Protection for the Chester

Conservation easement: Queen Anne's property preserved from development by joint funding.

November 17, 2001

A VALUABLE swath of Chester River wetlands, woodlands and fields will be spared from the onslaught of development in fast-growing, suburban Queen Anne's County.

Delmarva fox squirrel, waterfowl and other wildlife can continue to roam the 5,000 acres of Chino Farms under a permanent easement brokered by the nonprofit Conservation Fund.

Federal, state and county funds of $8 million are protecting the open land owned by the Harry Sears family just upriver from Chestertown.

It is the largest single easement negotiated in Maryland, one that not only protects endangered and rare species but also preserves a potentially vulnerable stretch of Chester River shoreline.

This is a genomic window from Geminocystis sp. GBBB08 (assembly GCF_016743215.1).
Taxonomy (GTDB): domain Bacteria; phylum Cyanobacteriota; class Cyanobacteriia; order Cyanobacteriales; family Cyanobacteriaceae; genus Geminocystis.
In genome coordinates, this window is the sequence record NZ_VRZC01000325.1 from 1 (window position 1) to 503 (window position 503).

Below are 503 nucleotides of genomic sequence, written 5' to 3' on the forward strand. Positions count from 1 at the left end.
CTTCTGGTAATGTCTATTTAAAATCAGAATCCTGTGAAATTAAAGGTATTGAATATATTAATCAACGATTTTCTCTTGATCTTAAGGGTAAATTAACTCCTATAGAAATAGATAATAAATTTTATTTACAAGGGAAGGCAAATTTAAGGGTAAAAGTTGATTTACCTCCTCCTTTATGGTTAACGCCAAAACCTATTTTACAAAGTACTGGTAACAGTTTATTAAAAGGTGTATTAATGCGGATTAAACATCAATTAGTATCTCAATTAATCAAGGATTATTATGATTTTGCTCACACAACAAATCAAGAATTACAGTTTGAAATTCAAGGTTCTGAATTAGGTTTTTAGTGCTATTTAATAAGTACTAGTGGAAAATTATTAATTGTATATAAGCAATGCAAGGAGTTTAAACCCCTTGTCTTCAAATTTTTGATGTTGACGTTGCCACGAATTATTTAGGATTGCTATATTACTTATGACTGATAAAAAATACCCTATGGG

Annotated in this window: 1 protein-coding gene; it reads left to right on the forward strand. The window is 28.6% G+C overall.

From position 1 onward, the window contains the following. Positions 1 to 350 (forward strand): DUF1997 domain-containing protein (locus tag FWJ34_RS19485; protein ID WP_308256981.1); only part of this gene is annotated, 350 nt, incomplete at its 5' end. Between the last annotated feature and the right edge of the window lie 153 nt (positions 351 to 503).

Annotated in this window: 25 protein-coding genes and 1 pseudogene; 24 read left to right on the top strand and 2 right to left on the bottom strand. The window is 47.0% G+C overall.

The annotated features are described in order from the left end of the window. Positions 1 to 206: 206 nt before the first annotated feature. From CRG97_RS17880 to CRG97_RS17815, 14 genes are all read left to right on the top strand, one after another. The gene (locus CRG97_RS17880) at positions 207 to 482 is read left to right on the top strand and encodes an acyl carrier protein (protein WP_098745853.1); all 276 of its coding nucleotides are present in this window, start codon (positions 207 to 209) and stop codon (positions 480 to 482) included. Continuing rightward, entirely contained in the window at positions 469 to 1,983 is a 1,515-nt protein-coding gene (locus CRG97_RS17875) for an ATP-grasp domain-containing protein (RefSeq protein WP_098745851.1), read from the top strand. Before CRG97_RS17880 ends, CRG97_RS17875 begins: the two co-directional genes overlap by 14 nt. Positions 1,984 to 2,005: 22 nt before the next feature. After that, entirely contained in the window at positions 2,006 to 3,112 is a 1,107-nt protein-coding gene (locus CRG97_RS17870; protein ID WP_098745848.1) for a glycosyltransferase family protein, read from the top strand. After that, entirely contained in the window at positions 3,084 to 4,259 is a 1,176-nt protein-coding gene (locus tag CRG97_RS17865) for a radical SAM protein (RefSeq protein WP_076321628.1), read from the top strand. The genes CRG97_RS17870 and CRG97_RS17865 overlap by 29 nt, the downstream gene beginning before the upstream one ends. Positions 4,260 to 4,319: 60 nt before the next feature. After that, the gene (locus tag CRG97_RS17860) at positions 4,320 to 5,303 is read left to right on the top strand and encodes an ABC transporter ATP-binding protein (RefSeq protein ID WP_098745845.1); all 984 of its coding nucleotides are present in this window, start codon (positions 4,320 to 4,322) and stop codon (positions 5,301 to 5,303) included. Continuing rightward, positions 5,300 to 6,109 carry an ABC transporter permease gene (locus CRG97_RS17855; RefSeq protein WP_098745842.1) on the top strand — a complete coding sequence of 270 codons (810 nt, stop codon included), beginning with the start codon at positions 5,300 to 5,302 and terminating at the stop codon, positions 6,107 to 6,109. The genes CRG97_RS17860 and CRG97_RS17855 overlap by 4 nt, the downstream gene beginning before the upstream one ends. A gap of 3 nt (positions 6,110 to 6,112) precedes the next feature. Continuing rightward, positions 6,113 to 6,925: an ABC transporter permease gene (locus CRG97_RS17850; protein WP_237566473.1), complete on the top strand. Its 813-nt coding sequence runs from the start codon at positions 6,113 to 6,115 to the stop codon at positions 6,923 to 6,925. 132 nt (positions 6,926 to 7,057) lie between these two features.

A lake that attracts bald eagles and 600 acres of seasonally flooded Delmarva bays are prominent features of this jewel of the Eastern Shore.

The property has long been platted for 175 riverfront homes (plus 600 interior lots), grandfathered from state Critical Areas laws protection. While Mr. Sears and his children, widely praised for their environmental stewardship, had no plans to convert the working farm to housing, the land remained vulnerable to development by future owners.

Securing the conservation easement advances the goal of the Chesapeake Bay Agreement to preserve some 1.4 million acres of bay watershed land from development by 2010. The property remains in the hands of the family company, apart from 30 acres donated to Queen Anne's County for a riverside park.

This is another important Chesapeake land protection deal negotiated by the Conservation Fund. The Alexandria, Va.-based organization has worked with public and private partners to safeguard more than 165,000 acres of open space in the bay watershed since 1985.

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